While having your own backyard swimming pool or spa is a serious perk, they also come with plenty of regular maintenance in order to remain in tip-top shape. You may already know that it's important to keep leaves and debris out of the water, but even if you are diligent about keeping the water free of debris, stains or grime can collect on the tiles at the pool's waterline or fill line.
Pool staining can show up in a variety of colors and often occurs as the result of a chemical imbalance in the water reacting with the pool's surfaces. If you have a pool maintenance company, they probably regularly blast away the build-up as part of their routine cleaning. However, if you are taking care of the pool yourself, frequent cleaning will be necessary to prevent the stains from becoming so difficult to remove that you must replace the tiles for a clean look.
How Often to Clean Pool Waterline Tiles
The grime found on pool tiles is typically an accumulation of several things, including body soil, sunscreen, and mineral deposits (scale) that cling to the tiles. If you have hard-water deposits or stains in sinks or tubs inside your house, they will probably happen to your pool surfaces as well. As water evaporates, scaling occurs when mineral deposits cling to the sides of a pool. It shows up as white or gray scum and is difficult to remove.
For the easiest maintenance, the waterline tiles should be cleaned as soon as you notice any discoloration, typically weekly or monthly. Small levels of build-up at the waterline are much easier to clean rather than waiting until the tiles are heavily soiled. At the bare minimum, the tiles should always be cleaned at the beginning and end of the pool season.
Equipment / Tools
- Pool vacuum
- Skimmer net
- Eye protection
- Stiff-bristled brush
- Soft-bristled brush
- Plastic bucket
- Pumice stone
- Rubber gloves
- Pool pump (optional)
- Baking soda
- Dishwashing liquid
- Melamine sponge
- Commercial tile cleaner
How to Clean Pool Waterline Tiles
Remove All Organic Matter
If your pool has leaves, grass clippings, or other organic matter in the water, use a pool vacuum or net skimmer to remove as much of it as possible prior to cleaning.
Drop the Waterline
It is easier to clean the stained tiles if the waterline in your pool is slightly below its usual position. You can do this using a pool pump, though in a pinch you can skip this step.
Use a Scrub Brush
Using a stiff-bristled scrub brush (no wire bristles), scrub away the mineral deposits. Work in a circular motion in an area about three or four feet wide. If you have glass tiles, a soft-bristled brush is a better choice to prevent scratching the glass. For tight, small areas, an old toothbrush works well.
Remove Dirt and Grime
Once you have loosened the mineral deposits from the work area, remove the accumulation of body soil, dust, and grime. This can be done by scrubbing the area with one of these solutions that you have mixed in a plastic bucket:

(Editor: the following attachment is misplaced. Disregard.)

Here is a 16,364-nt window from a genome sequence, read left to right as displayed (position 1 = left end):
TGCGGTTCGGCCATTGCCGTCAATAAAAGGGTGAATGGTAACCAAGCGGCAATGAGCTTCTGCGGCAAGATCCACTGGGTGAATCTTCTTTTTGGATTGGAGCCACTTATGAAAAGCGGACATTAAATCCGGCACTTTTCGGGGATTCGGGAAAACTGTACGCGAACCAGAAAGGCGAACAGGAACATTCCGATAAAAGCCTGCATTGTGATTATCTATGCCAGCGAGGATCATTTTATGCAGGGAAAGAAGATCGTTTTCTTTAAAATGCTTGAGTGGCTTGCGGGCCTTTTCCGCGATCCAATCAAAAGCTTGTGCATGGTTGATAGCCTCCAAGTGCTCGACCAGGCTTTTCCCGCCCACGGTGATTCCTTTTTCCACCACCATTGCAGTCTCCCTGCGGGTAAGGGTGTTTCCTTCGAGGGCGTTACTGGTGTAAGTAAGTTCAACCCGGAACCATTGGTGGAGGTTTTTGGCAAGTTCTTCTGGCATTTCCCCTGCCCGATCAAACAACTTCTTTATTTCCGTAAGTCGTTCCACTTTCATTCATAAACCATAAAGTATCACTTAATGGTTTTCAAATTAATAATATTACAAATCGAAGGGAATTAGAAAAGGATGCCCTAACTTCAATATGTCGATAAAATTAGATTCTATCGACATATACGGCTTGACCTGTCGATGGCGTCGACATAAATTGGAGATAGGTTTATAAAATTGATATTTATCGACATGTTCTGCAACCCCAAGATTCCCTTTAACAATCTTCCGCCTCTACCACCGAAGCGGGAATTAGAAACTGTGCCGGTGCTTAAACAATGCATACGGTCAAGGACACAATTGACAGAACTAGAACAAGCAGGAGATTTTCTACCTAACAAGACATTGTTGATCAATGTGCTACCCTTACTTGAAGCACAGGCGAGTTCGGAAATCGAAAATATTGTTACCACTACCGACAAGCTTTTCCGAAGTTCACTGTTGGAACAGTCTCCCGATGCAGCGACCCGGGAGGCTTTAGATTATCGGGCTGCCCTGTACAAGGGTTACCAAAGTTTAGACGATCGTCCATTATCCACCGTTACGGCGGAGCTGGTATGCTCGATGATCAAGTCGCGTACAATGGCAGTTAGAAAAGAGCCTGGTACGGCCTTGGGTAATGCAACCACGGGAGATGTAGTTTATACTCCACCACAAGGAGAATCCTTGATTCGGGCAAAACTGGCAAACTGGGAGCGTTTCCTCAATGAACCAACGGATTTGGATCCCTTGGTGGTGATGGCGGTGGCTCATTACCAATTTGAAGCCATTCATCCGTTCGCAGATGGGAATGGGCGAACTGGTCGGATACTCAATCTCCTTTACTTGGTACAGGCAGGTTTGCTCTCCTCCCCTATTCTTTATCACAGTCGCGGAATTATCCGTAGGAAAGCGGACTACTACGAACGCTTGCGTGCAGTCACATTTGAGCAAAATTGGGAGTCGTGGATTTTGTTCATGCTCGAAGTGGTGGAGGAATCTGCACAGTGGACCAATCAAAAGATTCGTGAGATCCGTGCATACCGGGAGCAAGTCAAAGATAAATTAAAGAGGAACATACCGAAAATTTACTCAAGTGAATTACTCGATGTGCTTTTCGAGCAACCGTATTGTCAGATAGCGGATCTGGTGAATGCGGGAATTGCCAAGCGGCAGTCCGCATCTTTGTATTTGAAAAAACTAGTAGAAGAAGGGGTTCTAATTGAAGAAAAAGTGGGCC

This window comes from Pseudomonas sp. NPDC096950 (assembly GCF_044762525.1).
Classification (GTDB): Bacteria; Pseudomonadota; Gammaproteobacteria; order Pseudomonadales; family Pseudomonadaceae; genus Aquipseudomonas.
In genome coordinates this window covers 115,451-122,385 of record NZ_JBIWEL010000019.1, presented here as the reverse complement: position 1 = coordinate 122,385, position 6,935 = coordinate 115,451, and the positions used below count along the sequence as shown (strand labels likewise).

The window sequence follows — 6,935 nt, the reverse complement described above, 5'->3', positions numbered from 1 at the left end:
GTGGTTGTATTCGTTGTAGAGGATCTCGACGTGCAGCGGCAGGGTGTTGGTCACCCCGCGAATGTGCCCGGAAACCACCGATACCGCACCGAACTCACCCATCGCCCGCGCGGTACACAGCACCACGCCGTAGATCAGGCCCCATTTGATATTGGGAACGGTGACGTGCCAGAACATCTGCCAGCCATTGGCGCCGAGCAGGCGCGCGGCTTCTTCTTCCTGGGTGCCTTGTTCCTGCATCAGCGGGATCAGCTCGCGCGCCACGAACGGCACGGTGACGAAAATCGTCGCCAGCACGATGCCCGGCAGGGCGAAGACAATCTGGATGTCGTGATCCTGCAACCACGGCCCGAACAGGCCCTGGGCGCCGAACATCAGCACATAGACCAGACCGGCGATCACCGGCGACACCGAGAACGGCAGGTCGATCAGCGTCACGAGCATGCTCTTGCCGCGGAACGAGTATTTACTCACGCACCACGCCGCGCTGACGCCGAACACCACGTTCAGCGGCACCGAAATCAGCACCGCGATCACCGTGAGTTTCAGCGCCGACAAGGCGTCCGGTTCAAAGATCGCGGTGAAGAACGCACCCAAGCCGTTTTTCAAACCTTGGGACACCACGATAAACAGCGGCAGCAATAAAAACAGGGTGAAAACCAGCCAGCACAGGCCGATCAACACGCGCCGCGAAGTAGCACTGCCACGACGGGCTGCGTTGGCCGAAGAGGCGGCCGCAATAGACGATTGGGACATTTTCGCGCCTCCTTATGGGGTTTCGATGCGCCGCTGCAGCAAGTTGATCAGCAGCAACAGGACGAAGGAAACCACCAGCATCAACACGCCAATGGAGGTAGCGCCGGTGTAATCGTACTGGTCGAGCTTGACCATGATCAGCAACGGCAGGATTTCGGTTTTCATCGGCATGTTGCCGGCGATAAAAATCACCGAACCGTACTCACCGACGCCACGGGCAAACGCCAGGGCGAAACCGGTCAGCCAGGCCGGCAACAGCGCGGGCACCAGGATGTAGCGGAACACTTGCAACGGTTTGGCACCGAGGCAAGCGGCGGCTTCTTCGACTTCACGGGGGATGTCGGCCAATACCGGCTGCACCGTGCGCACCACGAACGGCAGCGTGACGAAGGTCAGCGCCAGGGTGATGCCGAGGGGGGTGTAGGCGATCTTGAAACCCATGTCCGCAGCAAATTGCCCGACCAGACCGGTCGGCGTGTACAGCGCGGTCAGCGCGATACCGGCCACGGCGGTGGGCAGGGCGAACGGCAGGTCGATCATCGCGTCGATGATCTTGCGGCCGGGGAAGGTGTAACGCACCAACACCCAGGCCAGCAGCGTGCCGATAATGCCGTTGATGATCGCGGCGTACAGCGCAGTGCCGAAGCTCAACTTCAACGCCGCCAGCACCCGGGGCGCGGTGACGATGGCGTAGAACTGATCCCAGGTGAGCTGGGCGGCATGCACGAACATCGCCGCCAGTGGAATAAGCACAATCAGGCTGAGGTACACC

- Dry baking soda and a few drops of water to create a paste
- One-quarter cup of dishwashing liquid and one gallon of water
Dip the scrub brush into the solution and scour the tiles at the waterline. Use a melamine sponge (like a Mr. Clean Magic Eraser) for tough-to-remove stains. Splash a bit of pool water or freshwater over the freshly cleaned area and repeat the scrubbing and cleaning steps as you move around the perimeter of the pool.
Use a Pumice Stone
If the scrub brush and cleaning solutions did not remove the mineral deposits, then it's time to use a pumice stone. These are available online and at home improvement and pool supplies stores. Made of ground volcanic rock, the stone will break apart the deposits. You must keep the stone and tile wet at all times while you work with a pumice stone or there will be excessive scratching. Work slowly with a light touch as you scrub in gentle circles along the waterline.
Try a Commercial Cleaner
If the pumice stone did not remove the build-up, you can try a tile cleaner that contains sulfamic acid (like Lime-Away). These types of cleaners are harsh and must be used with extreme care. They should not be used after you have added the regular pool chemicals to the water. After using, allow several days to pass before you treat the pool water with chemicals or swim in the water.
When to Call a Professional
If you do not want to work with heavy-duty cleaners, it may be time to consult a pool maintenance company that can help clean the tile with a high-pressure baking soda blast. On average, getting your pool cleaned regularly costs about $150 a month.
If you notice chipping or cracks, it might be best to call a pool tiling professional or pool installation company to replace or repair those tiles. You can expect to pay about $50 to $100 an hour for a tiling expert to work on your pool tiles, not including the cost of the replacement tiles. To retile an entire pool, the average cost is $15,000.
Tips to Keep Waterline Tiles Cleaner Longer
- Clean the pool tiles regularly, on a schedule, to reduce the buildup of any algae, organic debris, chemical deposits, or scale.
- Check that your pool chemical levels are adequate; any less than optimal variation can encourage algae or other deposits.
- When you notice a little scum at the water line, try using natural cleaners like baking soda, toothpaste, vinegar, dish soap, or Borax. These cleaners are gentle and will not affect your pool water's pH.